SCOS Update November 2021

Dear All

Three really interesting items this month:

 From Helena Liu: 

Call for Papers for a SI she’s editing with Alessandro Sancino, Anjuli Fahlberg, and Owain Smolović Jones, on “Re-Organizing for Public Value” for Organization  

On behalf of her colleagues Alessandro Sancino, Anjuli Fahlberg, and Owain Smolović Jones, here is their Call for Papers on “Re-Organizing for Public Value” in the journal Organization 

In case you’d like further information or would like to share some ideas, please feel free to get in touch with us at 

Deadline is 31st January 2022 and papers will be blind reviewed following the journal’s standard review process. 

From Harriet Shortt: 

Call for Papers EGOS 2022
Sub-theme 65: Visual studies and seeing the unnoticed in organizations 

This sub-theme aims to bring together researchers interested in deepening and broadening our understanding of the visual in organization studies. It asks how can we identify productive ways through which visual and discursive research can intersect, towards affording visual methods a more equitable standing in the field? We are extremely pleased to announce that Prof Emma Bell has agreed to deliver an opening address and that Prof Sam Warren and A/Prof Harriet Short will deliver a visual pattern analysis workshop in our sub-theme.  

Contributions are invited that either: outline current visual organizational research; or advance conceptual or methodological understanding of why and how to see the unnoticed and unspoken in organization. Please consider presenting you research visually, for example through visual storytelling, video essay, photographic installation, collage, illustration, or material artefacts.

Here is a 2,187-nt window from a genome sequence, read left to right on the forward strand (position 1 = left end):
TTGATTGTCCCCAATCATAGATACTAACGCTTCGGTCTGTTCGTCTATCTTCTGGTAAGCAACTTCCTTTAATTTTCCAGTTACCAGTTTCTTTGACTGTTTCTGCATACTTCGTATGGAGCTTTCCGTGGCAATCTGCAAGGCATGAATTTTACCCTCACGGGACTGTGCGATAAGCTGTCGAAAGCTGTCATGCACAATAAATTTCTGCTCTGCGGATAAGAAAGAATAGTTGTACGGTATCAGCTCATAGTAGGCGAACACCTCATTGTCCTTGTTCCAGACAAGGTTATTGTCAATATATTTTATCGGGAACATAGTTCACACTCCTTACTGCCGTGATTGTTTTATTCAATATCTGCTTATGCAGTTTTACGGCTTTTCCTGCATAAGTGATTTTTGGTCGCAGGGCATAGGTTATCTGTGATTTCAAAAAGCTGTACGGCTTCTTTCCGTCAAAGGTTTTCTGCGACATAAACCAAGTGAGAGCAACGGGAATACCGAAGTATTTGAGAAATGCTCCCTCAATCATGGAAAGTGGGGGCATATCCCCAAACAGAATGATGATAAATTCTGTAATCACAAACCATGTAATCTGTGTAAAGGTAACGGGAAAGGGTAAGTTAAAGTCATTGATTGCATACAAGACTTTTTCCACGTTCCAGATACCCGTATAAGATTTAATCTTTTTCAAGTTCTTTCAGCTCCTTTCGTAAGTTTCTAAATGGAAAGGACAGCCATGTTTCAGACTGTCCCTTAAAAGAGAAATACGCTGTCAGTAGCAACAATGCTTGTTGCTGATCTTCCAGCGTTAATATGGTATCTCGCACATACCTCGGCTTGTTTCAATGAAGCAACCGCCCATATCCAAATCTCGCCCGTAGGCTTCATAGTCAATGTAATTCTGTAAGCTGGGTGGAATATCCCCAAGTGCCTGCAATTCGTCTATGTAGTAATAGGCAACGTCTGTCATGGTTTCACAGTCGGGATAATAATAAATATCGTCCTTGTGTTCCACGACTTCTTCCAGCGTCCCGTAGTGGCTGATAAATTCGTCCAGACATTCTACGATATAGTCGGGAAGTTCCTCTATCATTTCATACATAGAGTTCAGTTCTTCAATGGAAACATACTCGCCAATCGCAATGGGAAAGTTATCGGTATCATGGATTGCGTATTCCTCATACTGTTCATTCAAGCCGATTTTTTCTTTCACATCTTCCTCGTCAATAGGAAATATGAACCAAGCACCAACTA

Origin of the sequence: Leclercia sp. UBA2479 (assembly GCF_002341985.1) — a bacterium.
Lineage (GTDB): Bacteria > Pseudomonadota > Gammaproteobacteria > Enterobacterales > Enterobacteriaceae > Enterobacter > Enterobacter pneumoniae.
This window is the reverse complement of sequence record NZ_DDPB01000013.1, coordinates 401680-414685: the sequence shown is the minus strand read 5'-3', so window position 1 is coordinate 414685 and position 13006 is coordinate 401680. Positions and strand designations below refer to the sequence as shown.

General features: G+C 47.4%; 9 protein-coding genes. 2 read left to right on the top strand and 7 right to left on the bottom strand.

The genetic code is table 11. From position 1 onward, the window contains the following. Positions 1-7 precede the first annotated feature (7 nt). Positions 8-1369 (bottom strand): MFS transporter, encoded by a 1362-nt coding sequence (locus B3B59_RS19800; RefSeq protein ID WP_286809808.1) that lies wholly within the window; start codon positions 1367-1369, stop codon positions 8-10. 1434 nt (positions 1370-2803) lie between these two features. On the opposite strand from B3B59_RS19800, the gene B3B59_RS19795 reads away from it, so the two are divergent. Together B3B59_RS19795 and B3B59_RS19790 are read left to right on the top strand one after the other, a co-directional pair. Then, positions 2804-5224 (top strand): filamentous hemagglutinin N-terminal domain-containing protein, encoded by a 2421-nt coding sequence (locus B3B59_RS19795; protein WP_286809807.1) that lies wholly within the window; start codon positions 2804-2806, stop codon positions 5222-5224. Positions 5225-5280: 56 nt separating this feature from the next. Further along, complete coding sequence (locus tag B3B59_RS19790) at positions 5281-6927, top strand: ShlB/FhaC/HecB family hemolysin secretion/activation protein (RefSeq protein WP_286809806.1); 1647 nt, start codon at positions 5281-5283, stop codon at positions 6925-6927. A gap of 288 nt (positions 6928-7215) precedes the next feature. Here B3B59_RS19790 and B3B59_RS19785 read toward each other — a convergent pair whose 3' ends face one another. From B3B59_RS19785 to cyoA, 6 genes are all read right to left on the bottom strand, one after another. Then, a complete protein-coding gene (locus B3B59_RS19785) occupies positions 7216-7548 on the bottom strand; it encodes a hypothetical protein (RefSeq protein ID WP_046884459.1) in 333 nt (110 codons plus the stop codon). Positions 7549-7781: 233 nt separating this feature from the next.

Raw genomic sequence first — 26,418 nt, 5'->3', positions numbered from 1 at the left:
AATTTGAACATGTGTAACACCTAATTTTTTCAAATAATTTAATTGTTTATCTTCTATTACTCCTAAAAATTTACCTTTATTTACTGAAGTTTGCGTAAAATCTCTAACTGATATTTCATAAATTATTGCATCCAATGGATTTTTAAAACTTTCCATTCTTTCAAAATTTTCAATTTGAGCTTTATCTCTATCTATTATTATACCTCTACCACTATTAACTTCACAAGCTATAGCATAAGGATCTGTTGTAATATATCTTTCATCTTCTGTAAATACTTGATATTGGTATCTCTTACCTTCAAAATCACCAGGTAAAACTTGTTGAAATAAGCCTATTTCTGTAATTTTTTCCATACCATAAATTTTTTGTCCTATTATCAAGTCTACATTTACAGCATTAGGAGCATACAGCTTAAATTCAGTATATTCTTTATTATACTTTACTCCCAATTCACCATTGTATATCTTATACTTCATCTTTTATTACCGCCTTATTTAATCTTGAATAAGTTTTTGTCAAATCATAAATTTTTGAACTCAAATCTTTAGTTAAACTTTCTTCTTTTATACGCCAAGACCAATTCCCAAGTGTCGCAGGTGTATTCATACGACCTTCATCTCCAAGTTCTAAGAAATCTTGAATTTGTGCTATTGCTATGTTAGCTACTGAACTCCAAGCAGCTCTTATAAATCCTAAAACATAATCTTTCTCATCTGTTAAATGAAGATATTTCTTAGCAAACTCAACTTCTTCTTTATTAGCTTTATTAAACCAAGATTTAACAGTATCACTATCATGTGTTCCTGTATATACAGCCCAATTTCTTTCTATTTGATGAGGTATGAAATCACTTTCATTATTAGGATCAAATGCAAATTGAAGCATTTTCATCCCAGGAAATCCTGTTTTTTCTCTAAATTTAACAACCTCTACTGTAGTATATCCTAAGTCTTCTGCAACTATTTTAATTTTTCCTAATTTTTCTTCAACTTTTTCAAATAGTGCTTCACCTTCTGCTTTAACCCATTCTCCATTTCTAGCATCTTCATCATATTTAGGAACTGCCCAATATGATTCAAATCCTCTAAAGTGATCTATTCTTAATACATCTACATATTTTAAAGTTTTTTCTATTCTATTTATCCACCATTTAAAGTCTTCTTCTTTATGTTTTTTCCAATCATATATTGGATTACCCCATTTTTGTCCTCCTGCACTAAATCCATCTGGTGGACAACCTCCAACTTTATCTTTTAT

Possible questions that submissions might address include, but are not limited to:  

In which ways can visual approaches explore beauty, imperfection or ugliness in organizing?
What novel and unexpected insights can visual research create, and what new theorizing does it facilitate?  

What specific concepts, practices and processes are involved in a visual organizational project, including how research participants are engaged (e.g. in co-production) and how to communicate the outcomes of visual organizational research?
How can visual methods enable us to see through organizational logics and discourses, and which everyday organizational phenomena have so far gone unnoticed and how might they be illuminated?  

How might visual approaches further shift the gaze in the field to see organizational intersubjectivities in more pluralistic, non-binary, inclusive ways?
What aesthetics, embodiments and affects are experienced in (co-)production of visual research, and how can they be consciously articulated?  

How can visual approaches decolonize and/or empower disenfranchised groups in organizational research? In which ways can visual approaches be used to shine light on taken-for-granted discourses and expose problematic organizational histories (e.g. colonization, imperialism, oppression, exploitation, fraud, etc.)?